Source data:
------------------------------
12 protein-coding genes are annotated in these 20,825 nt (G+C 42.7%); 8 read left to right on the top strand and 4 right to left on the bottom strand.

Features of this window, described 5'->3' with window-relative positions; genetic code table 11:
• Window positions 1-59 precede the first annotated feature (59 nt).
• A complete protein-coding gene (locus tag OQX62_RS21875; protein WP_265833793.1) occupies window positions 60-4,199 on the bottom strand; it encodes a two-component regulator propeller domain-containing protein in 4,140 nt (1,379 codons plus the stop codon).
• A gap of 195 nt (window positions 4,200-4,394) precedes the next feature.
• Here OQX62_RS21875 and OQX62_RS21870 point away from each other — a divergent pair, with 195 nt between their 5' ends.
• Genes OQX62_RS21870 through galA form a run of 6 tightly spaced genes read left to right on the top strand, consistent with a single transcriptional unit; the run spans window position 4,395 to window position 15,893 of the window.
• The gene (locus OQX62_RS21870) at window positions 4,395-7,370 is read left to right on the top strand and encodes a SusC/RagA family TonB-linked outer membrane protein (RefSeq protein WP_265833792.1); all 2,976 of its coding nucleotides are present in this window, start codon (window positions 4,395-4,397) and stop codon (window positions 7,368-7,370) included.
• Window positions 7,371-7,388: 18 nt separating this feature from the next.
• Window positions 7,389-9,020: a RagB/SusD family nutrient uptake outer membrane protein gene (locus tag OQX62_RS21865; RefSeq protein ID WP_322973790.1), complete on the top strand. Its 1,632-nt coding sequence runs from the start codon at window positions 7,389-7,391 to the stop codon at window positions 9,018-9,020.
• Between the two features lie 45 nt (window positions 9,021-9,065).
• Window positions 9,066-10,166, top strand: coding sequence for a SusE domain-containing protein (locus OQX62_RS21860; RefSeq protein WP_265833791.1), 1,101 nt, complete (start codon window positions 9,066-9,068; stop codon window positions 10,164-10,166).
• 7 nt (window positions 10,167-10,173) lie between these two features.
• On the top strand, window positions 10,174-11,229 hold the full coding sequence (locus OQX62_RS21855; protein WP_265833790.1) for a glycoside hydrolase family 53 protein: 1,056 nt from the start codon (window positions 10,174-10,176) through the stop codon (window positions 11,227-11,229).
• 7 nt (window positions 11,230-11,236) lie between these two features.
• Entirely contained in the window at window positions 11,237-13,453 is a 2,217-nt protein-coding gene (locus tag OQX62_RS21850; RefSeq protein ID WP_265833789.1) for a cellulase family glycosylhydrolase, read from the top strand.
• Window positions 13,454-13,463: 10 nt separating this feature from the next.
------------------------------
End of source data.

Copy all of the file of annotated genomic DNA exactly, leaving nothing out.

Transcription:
12 protein-coding genes are annotated in these 20,825 nt (G+C 42.7%); 8 read left to right on the top strand and 4 right to left on the bottom strand.

Features of this window, described 5'->3' with window-relative positions; genetic code table 11:
• Window positions 1-59 precede the first annotated feature (59 nt).
• A complete protein-coding gene (locus tag OQX62_RS21875; protein WP_265833793.1) occupies window positions 60-4,199 on the bottom strand; it encodes a two-component regulator propeller domain-containing protein in 4,140 nt (1,379 codons plus the stop codon).
• A gap of 195 nt (window positions 4,200-4,394) precedes the next feature.
• Here OQX62_RS21875 and OQX62_RS21870 point away from each other — a divergent pair, with 195 nt between their 5' ends.
• Genes OQX62_RS21870 through galA form a run of 6 tightly spaced genes read left to right on the top strand, consistent with a single transcriptional unit; the run spans window position 4,395 to window position 15,893 of the window.
• The gene (locus OQX62_RS21870) at window positions 4,395-7,370 is read left to right on the top strand and encodes a SusC/RagA family TonB-linked outer membrane protein (RefSeq protein WP_265833792.1); all 2,976 of its coding nucleotides are present in this window, start codon (window positions 4,395-4,397) and stop codon (window positions 7,368-7,370) included.
• Window positions 7,371-7,388: 18 nt separating this feature from the next.
• Window positions 7,389-9,020: a RagB/SusD family nutrient uptake outer membrane protein gene (locus tag OQX62_RS21865; RefSeq protein ID WP_322973790.1), complete on the top strand. Its 1,632-nt coding sequence runs from the start codon at window positions 7,389-7,391 to the stop codon at window positions 9,018-9,020.
• Between the two features lie 45 nt (window positions 9,021-9,065).
• Window positions 9,066-10,166, top strand: coding sequence for a SusE domain-containing protein (locus OQX62_RS21860; RefSeq protein WP_265833791.1), 1,101 nt, complete (start codon window positions 9,066-9,068; stop codon window positions 10,164-10,166).
• 7 nt (window positions 10,167-10,173) lie between these two features.
• On the top strand, window positions 10,174-11,229 hold the full coding sequence (locus OQX62_RS21855; protein WP_265833790.1) for a glycoside hydrolase family 53 protein: 1,056 nt from the start codon (window positions 10,174-10,176) through the stop codon (window positions 11,227-11,229).
• 7 nt (window positions 11,230-11,236) lie between these two features.
• Entirely contained in the window at window positions 11,237-13,453 is a 2,217-nt protein-coding gene (locus tag OQX62_RS21850; RefSeq protein ID WP_265833789.1) for a cellulase family glycosylhydrolase, read from the top strand.
• Window positions 13,454-13,463: 10 nt separating this feature from the next.